Timing of Improvement and Stroke Outcome
Eur Neurol 2015;73:164–170 DOI: 10.1159/000370240
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tients eligible for the study had focal neurologic deficits with relevant lesions on diffusion-weighted imaging and were examined within 12 h of symptom onset. Among them, we excluded the patients who had preexisting neurological deficits (65 patients), those who received thrombolytic therapy (57 patients), and those who did not undergo complete workups (22 patients) or were lost to follow-up (25 patients). Thus, 410 patients with acute ischemic stroke were finally selected for the analyses. Demographic data and stroke risk factors were recorded in the registry. Data on risk factors were collected and defined as follows: hypertension was defined as repeated detection of blood pressure >140/90 mm Hg before stroke or use of antihypertensive medication; diabetes mellitus was defined as repeated detection of fasting blood glucose level >140 mg/dl before stroke or use of antidiabetic medication; hypercholesterolemia was defined as repeated detection of total cholesterol >220 mg/dl or use of lipidlowering medication; smoking was defined as current smoking at the time of stroke; and potential sources of cardioembolism were defined as atrial fibrillation, myocardial infarction within 6 weeks, congestive heart failure, mitral stenosis, and prosthetic valve. All of the patients underwent laboratory workups that included brain MRI, MR angiography, transthoracic echocardiography, 12lead ECG, and standard blood tests. Conventional angiography, transcranial Doppler, transesophageal echocardiography, and Holter monitoring were performed in selected patients as required. An etiologic subtype of ischemic stroke was classified into large artery disease, cardioembolism, small vessel disease, and undetermined cause according to the Trial of Org 10172 in Acute Stroke Treatment (TOAST) criteria . The severity of the neurological deficits was assessed using the NIHSS. The NIHSS score was serially measured on admission and at 1, 3, 7, and 14 days after stroke onset. Neurological improvement (NI4) was defined as a decrease in the NIHSS score by ≥4 points from the baseline NIHSS score or a NIHSS score of 0. We also considered minor neurological improvement (NI2) as a NIHSS score change by ≥2 points or a NIHSS score of 0. The time of neurological improvement (TNI4) or the time of minor neurological improvement (TNI2) was classified into day 1, 3, 7, 14, and no improvement. Modified Rankin Scale (mRS) was used to assess the functional outcome at 3 months . For the purpose of the analysis, patients who had an mRS score of 0–2 were considered to have a good outcome. If patients were discharged from the hospital during the study period, they were evaluated at the outpatient clinic on the scheduled day. If patients could not visit the hospital at 3 months because of severe disability or other causes, the mRS score was measured by a telephone interview.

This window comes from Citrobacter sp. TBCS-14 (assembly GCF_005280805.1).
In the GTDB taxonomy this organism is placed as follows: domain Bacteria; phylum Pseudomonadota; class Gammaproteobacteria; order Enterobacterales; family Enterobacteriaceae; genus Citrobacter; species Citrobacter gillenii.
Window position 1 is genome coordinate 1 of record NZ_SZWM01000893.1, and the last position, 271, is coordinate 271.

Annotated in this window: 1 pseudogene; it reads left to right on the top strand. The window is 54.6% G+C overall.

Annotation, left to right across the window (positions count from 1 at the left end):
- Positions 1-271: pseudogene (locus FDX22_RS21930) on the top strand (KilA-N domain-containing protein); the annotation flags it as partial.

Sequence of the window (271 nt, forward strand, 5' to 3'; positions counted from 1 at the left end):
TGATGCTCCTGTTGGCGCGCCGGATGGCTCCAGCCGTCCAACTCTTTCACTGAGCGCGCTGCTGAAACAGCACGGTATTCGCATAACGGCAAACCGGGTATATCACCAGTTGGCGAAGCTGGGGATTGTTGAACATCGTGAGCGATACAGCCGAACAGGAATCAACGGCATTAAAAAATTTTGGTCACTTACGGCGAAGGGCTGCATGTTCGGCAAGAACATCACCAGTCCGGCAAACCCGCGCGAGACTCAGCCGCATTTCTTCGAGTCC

Table 1. Clinical characteristics of patients with different time of minor neurological improvement (TNI2)
Patients, n Age, years (mean ± SD) Males, n (%) Time from onset to entry, h (mean ± SD) Initial NIHSS score (mean ± SD) Median (interquartile range) Risk factors, n (%) Hypertension Diabetes mellitus Hyperlipidemia Smoking Atrial fibrillation Previous stroke Stroke subtypes, n (%) Large artery disease Cardioembolism Small vessel disease Undetermined mRS at 3 months (mean ± SD) Good outcome*, n (%)